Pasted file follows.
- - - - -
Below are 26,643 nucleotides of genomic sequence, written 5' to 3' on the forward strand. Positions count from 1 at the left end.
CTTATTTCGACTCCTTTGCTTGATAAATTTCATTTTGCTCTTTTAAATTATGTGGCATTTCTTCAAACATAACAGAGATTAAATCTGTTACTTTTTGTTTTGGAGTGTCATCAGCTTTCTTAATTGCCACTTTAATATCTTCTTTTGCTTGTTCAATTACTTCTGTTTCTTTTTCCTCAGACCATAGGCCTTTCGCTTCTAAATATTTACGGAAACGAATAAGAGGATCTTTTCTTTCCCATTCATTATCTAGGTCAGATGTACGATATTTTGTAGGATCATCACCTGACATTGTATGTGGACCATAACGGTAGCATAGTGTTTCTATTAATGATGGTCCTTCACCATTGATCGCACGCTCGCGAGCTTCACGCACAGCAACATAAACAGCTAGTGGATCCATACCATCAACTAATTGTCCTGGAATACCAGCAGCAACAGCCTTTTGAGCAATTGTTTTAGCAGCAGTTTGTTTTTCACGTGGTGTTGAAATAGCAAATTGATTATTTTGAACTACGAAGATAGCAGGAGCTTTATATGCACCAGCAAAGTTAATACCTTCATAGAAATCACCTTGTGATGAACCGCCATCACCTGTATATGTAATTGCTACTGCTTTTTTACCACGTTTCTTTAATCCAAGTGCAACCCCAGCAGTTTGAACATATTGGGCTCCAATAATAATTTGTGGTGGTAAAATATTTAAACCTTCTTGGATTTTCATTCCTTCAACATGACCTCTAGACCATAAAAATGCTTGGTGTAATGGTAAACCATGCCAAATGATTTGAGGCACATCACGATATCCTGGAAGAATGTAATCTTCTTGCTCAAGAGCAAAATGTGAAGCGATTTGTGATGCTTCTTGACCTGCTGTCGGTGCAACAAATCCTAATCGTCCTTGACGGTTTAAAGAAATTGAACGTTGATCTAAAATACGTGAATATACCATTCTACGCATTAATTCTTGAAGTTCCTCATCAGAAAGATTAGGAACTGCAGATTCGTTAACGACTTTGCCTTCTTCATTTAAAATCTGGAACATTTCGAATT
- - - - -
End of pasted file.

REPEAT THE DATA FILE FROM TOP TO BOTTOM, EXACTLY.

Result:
Below are 26,643 nucleotides of genomic sequence, written 5' to 3' on the forward strand. Positions count from 1 at the left end.
CTTATTTCGACTCCTTTGCTTGATAAATTTCATTTTGCTCTTTTAAATTATGTGGCATTTCTTCAAACATAACAGAGATTAAATCTGTTACTTTTTGTTTTGGAGTGTCATCAGCTTTCTTAATTGCCACTTTAATATCTTCTTTTGCTTGTTCAATTACTTCTGTTTCTTTTTCCTCAGACCATAGGCCTTTCGCTTCTAAATATTTACGGAAACGAATAAGAGGATCTTTTCTTTCCCATTCATTATCTAGGTCAGATGTACGATATTTTGTAGGATCATCACCTGACATTGTATGTGGACCATAACGGTAGCATAGTGTTTCTATTAATGATGGTCCTTCACCATTGATCGCACGCTCGCGAGCTTCACGCACAGCAACATAAACAGCTAGTGGATCCATACCATCAACTAATTGTCCTGGAATACCAGCAGCAACAGCCTTTTGAGCAATTGTTTTAGCAGCAGTTTGTTTTTCACGTGGTGTTGAAATAGCAAATTGATTATTTTGAACTACGAAGATAGCAGGAGCTTTATATGCACCAGCAAAGTTAATACCTTCATAGAAATCACCTTGTGATGAACCGCCATCACCTGTATATGTAATTGCTACTGCTTTTTTACCACGTTTCTTTAATCCAAGTGCAACCCCAGCAGTTTGAACATATTGGGCTCCAATAATAATTTGTGGTGGTAAAATATTTAAACCTTCTTGGATTTTCATTCCTTCAACATGACCTCTAGACCATAAAAATGCTTGGTGTAATGGTAAACCATGCCAAATGATTTGAGGCACATCACGATATCCTGGAAGAATGTAATCTTCTTGCTCAAGAGCAAAATGTGAAGCGATTTGTGATGCTTCTTGACCTGCTGTCGGTGCAACAAATCCTAATCGTCCTTGACGGTTTAAAGAAATTGAACGTTGATCTAAAATACGTGAATATACCATTCTACGCATTAATTCTTGAAGTTCCTCATCAGAAAGATTAGGAACTGCAGATTCGTTAACGACTTTGCCTTCTTCATTTAAAATCTGGAACATTTCGAATT